It’s likely that genetics plays a role in sociopathy, but it isn’t caused by genes alone. People who show sociopathic behavior have often experienced childhood trauma, such as physical or sexual abuse. Experts believe that certain individuals have a genetic risk for sociopathy and environmental factors could be a trigger for the condition.
It’s thought that genetics and biology are the primary cause of psychopathy. People who show psychopathic behavior have differences in the structure of their brain that can lead to functional impairments. Someone with psychopathy might have a diminished fear response as well as deformations in a part of the brain known as the amygdala.
Typically, most people who present symptoms of either condition will be evaluated for antisocial personality disorder. During the diagnostic process, a mental health professional may further evaluate someone to differentiate between psychopaths vs sociopaths.
Expert Insight“Both psychopaths and sociopaths are types of antisocial personality disorders. Antisocial personality disorders often disregard societal rules and violate the rights of others. Therapy helps these individuals gain more insight into their negative patterns of behavior.”
There is no clinical test for sociopathy or antisocial personality disorder. Instead, a professional will consider behaviors and thoughts when making a diagnosis. The term sociopath is frequently used by mental health providers, but it’s not considered to be an official diagnosis.
Psychopathy has been described as a more severe and violent form of antisocial personality disorder, but it’s also not a formal diagnosis. People who show symptoms of psychopathy might be diagnosed with ASPD. A professional may identify someone with ASPD as psychopathic if they have difficulty recognizing facial expressions or have minimal reaction to punishment.
While you’ll find clear differences when comparing a sociopath vs psychopath, both conditions can be very difficult to treat. It’s rare for anyone who exhibits sociopathy or psychopathy to be able to see any problems with their own behavior. However, both therapy and medication may be used in treatment.
Since those with sociopathy struggle with their emotions, therapists may work with someone to improve emotional regulation. People with sociopathic tendencies struggle with a lack of empathy, but studies suggest that, in general, empathy can be developed over time. Mood stabilizers and stimulants can help to control emotional outbursts and impulsiveness.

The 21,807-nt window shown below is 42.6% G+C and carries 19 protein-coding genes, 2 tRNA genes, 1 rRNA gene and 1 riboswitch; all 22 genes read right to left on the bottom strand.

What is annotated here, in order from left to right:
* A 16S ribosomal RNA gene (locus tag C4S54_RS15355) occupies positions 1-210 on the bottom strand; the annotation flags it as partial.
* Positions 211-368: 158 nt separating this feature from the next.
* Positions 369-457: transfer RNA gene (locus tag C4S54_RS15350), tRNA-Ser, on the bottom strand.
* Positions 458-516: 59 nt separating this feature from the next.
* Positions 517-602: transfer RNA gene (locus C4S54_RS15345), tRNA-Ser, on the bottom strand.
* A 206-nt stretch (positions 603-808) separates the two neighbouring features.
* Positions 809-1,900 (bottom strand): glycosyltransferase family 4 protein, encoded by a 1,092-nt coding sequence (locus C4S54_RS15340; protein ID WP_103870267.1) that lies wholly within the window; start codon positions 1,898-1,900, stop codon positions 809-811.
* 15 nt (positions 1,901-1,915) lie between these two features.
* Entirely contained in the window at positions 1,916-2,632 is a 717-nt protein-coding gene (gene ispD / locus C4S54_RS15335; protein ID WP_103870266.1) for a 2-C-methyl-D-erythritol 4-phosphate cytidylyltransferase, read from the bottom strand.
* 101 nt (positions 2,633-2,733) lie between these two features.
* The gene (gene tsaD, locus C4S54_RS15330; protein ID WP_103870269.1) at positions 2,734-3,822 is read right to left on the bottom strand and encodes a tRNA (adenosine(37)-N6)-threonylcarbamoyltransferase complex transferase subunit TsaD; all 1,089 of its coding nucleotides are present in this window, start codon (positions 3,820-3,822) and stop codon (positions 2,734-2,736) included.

For those with psychopathy, treatment is often focused on reducing violence and criminal behaviors. Individuals are more likely to show symptoms in childhood, which means they may start treatment earlier in life. Antipsychotics and mood stabilizers may also be used to reduce aggression.
If you or a loved one has shown symptoms of antisocial personality disorder, it’s critical to seek help. A professional can provide a diagnosis and help you to understand the differences between psychopaths vs sociopaths. While there’s not a cure for either of these conditions, treatment can be a way to improve and manage symptoms. You should also consult with a professional to distinguish other mental health conditions, such as in the case of discerning between a sociopath vs narcissist.
You might also want to consider therapy if you have someone with ASPD in your life. A therapist can help you make sense of your loved one’s behaviors and can give you the tools you need to care for your own mental health. Don’t hesitate to reach out and seek the support that you need.
If you think you could benefit from the help of a therapist, Talkspace is an option for therapy and psychiatry. Our platform offers accessible and convenient online therapy that can help you address conditions like sociopathy and psychopathy, so you can live a healthier, happier, more rewarding life.
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Bisma Anwar is the Team Lead for the Talkspace Council of Mental Health Experts. A major focus in her work has been anxiety management and helping her clients develop healthy coping skills, reduce stress and prevent burnout. She serves on the board of a non-profit organization based in NYC called The Heal Collective which promotes advocacy and awareness of mental health issues in BIPOC communities.